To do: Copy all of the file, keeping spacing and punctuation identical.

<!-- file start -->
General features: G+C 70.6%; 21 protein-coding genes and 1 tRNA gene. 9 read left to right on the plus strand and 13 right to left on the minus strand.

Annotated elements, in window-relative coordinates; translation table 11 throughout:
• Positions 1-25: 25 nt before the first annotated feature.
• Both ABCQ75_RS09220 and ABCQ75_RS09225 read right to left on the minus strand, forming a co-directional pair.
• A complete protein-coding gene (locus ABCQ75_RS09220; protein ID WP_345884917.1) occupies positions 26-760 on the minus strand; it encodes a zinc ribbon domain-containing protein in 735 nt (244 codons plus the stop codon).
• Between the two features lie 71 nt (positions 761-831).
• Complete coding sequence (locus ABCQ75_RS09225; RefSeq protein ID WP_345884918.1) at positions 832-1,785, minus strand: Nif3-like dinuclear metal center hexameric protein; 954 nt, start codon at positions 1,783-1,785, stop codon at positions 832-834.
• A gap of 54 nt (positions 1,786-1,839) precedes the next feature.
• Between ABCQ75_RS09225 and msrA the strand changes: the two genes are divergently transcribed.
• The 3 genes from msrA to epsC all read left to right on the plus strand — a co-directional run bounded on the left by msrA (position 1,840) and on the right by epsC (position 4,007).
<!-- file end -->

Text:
General features: G+C 70.6%; 21 protein-coding genes and 1 tRNA gene. 9 read left to right on the plus strand and 13 right to left on the minus strand.

Annotated elements, in window-relative coordinates; translation table 11 throughout:
• Positions 1-25: 25 nt before the first annotated feature.
• Both ABCQ75_RS09220 and ABCQ75_RS09225 read right to left on the minus strand, forming a co-directional pair.
• A complete protein-coding gene (locus ABCQ75_RS09220; protein ID WP_345884917.1) occupies positions 26-760 on the minus strand; it encodes a zinc ribbon domain-containing protein in 735 nt (244 codons plus the stop codon).
• Between the two features lie 71 nt (positions 761-831).
• Complete coding sequence (locus ABCQ75_RS09225; RefSeq protein ID WP_345884918.1) at positions 832-1,785, minus strand: Nif3-like dinuclear metal center hexameric protein; 954 nt, start codon at positions 1,783-1,785, stop codon at positions 832-834.
• A gap of 54 nt (positions 1,786-1,839) precedes the next feature.
• Between ABCQ75_RS09225 and msrA the strand changes: the two genes are divergently transcribed.
• The 3 genes from msrA to epsC all read left to right on the plus strand — a co-directional run bounded on the left by msrA (position 1,840) and on the right by epsC (position 4,007).